SPAC is coordinated by an international team of CA practitioners and enthusiasts. For 2021, they are Verónica González Temer (UMCE, Chile), Alexa Bolaños Carpio (UC, Costa Rica), Ariel Vázquez Carranza (UG, Mexico), Elizabeth Manrique (UCL, Argentina/England), Carmen Del Río Villanueva (PUCP, Peru), and Luis Manuel Olguín (UCLA, Peru/USA). 

Other SPAC projects

Aside from organizing SPAC’s monthly events and weekly data sessions, the team is putting together a bibliography of CA publications on Spanish talk in interaction as well as those written inSpanish, such as textbooks and specialized work that might help colleagues at Spanish-speaking institutions introduce CA to students. The team also runs a GoogleGroup with more than 200 subscribers from Argentina, Brazil, Chile, Colombia, Costa Rica, Ecuador, Mexico, Peru, Spain, the U.S., among other countries in Europe and the Americas. The listserv is used to disseminate information about recent publications and upcoming events of interest to the community.

SPAC is a chapter of Conversanalista, a larger vision to foster interactional research methods in Spanish-speaking academia and to progressively consolidate a network of language and social interaction scholars across Ibero-America.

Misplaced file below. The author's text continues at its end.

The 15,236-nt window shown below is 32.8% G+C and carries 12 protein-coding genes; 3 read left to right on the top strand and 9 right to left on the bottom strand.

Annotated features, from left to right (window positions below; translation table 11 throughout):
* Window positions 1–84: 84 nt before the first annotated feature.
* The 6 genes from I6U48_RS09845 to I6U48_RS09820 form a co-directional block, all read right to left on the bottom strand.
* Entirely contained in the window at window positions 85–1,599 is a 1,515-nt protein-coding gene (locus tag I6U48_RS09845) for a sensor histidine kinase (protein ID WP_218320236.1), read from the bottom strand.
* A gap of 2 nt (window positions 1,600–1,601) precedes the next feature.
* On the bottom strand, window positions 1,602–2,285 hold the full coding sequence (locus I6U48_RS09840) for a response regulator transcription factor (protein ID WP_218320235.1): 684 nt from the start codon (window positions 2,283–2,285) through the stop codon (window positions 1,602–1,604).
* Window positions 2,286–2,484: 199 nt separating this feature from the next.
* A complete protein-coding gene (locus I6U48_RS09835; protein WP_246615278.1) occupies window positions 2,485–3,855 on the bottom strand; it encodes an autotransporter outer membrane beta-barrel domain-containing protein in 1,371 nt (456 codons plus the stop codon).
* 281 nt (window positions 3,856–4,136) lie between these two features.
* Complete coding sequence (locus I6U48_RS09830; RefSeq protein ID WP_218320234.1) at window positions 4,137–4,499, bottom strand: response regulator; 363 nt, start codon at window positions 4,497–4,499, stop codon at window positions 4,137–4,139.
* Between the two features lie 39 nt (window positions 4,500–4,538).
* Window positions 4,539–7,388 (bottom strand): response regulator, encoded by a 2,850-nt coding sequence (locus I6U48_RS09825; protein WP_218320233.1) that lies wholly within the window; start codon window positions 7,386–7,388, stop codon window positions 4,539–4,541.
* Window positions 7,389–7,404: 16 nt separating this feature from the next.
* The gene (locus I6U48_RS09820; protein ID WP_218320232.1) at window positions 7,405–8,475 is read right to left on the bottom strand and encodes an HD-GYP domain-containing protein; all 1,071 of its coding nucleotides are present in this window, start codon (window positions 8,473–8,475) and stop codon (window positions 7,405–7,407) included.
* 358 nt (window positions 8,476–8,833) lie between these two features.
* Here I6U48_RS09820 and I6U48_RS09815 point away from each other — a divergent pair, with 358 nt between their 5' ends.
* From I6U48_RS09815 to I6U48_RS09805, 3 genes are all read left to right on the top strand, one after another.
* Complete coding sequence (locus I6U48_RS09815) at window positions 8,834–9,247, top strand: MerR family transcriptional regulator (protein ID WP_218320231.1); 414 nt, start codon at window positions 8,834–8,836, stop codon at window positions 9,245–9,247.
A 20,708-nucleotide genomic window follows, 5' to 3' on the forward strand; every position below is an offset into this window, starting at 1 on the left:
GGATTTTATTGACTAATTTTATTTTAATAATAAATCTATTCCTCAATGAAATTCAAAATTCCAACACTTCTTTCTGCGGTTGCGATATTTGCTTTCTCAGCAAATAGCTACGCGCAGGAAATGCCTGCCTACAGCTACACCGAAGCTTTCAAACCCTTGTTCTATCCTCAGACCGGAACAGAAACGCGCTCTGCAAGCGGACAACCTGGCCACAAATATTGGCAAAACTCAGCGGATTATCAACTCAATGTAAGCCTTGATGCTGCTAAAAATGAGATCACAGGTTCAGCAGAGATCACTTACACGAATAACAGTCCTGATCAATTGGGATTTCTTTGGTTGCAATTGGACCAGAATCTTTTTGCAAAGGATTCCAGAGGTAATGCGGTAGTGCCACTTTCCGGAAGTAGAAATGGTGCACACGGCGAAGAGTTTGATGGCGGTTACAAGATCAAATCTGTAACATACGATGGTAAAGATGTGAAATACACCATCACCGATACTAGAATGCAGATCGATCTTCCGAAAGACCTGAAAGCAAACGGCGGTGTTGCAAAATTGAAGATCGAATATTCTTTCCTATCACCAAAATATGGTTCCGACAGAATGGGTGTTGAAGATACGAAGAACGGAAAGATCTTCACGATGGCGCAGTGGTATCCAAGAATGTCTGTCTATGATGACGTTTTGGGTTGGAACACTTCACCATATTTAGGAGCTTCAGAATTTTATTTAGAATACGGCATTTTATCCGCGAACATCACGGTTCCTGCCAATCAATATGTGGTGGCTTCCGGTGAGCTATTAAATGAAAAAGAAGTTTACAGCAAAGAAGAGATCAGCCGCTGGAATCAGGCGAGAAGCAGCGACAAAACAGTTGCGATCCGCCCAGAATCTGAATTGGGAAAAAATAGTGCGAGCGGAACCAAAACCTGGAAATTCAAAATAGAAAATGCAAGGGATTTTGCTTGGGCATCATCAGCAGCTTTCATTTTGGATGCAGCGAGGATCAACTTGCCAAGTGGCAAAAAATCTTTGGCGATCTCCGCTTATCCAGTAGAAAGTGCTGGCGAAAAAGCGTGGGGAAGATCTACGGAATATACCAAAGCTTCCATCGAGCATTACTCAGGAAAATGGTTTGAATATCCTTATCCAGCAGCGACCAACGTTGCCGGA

Si estás interesado/a en saber más sobre las activades de SPAC, suscríbete a nuestra lista de distribución enviando un correo electrónico a conversanalista+subscribe (arroba) lists (punto) ucla (punto) edu. 

The author

Luis Manuel Olguín is a PhD Candidate in Sociology at UCLA. His research explores how everyday language practices reflexively shape exchange behavior and economic action, with a particular empirical focus on Spanish talk in interaction. 

Guest Blog: Promoting CA in Brazil

As Conversation Analysis is increasingly taken up by researchers across the world, we are seeing efforts to bring the approach to their wider local communities. There are several initiatives in Brazil, and I’m delighted that Fabio Ferraz de Almeida, currently working in Finland, has sent in this report of an inaugural workshop in Sao Paulo.

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Fabio Ferraz de Almeida